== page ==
That chilling feelingBy John Pastor • Published: April 11th, 2008
Category: Health in a Heartbeat
If you have ever been victimized by an ice cube down the back, you know that close encounters of the cold kind have an immediate effect on the human body.
The shiver along the spine, the squirm away from the ice, the excited epithet [eh-pih-thet] that escapes the lips… it all happens in a second, seemingly without thought.
Now, in chilling news from the University of Southern California, neuroscientists have unveiled the sensory strands responsible for our response to cold.
Until this study was published in a recent issue of the Journal of Neuroscience, no one had ever seen the actual route of a “cold” signal from icy inception to final shiver.
But by genetically engineering mice to produce a protein called T-R-P-M-8 with a trace of fluorescence, researchers were able to photograph sensory signals along glowing fibers that connect nerve endings at the body’s exterior to neurons near the spinal cord.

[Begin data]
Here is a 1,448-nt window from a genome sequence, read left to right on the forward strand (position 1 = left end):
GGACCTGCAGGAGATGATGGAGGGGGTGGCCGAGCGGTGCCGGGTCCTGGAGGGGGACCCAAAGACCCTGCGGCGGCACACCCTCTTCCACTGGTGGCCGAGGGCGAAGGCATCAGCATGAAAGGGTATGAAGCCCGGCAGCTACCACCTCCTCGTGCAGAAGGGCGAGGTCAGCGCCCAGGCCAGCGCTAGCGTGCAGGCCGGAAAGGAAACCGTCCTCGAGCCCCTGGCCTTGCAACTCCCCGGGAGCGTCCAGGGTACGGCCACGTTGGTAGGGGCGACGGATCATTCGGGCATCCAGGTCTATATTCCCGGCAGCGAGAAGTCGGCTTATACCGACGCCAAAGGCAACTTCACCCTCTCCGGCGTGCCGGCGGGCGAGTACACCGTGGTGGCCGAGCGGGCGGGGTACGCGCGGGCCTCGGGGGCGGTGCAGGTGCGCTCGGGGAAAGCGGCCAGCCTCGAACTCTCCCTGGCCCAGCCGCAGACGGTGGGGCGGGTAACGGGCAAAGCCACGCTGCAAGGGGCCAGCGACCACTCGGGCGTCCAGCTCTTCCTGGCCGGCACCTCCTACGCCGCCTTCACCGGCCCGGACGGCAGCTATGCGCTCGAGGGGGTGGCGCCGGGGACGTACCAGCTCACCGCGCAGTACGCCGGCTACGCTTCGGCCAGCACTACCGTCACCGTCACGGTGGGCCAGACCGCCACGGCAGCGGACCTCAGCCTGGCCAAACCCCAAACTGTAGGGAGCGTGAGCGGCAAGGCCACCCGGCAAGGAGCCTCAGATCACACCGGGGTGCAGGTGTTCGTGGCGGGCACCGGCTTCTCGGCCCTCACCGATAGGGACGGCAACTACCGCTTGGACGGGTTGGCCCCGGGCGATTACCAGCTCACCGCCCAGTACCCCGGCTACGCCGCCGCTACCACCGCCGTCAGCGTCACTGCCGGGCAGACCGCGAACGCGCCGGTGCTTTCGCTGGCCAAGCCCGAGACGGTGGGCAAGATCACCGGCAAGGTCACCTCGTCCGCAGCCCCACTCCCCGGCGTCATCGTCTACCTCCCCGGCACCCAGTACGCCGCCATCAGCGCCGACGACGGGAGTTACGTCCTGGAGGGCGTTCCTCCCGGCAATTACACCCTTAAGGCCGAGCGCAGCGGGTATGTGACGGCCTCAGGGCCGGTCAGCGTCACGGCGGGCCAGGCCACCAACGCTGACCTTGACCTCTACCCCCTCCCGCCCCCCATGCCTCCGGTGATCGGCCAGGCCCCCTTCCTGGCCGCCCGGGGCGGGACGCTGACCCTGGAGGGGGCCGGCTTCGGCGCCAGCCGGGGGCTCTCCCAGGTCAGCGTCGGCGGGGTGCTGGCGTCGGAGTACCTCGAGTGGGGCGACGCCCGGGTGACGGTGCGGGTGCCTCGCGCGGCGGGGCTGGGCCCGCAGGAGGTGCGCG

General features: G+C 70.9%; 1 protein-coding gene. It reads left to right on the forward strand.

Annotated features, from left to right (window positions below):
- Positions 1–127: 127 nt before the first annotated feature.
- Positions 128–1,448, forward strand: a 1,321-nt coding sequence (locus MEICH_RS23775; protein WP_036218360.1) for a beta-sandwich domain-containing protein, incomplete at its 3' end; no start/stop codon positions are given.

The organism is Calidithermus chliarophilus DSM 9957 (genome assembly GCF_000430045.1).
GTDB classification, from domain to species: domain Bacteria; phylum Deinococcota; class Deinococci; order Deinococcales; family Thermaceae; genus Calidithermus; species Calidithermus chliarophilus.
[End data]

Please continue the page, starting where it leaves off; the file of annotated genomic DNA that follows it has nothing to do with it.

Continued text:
The cold-carrying protein is found in a subset of nerve cells that relays sensations ranging from stinging cold to soothing coolness.
Whether the chill was produced by menthol, ice or pain-relief lotions, researchers found that T-R-P-M-8 snapped into action.
Scientists hope that by learning more about the pathways and molecular mechanisms that underlie our senses, they will be able to develop better pain relievers.
But no matter what new wonders they discover in the nervous system, you have to admit, it still takes a lot of nerve to slip an ice cube down someone’s shirt.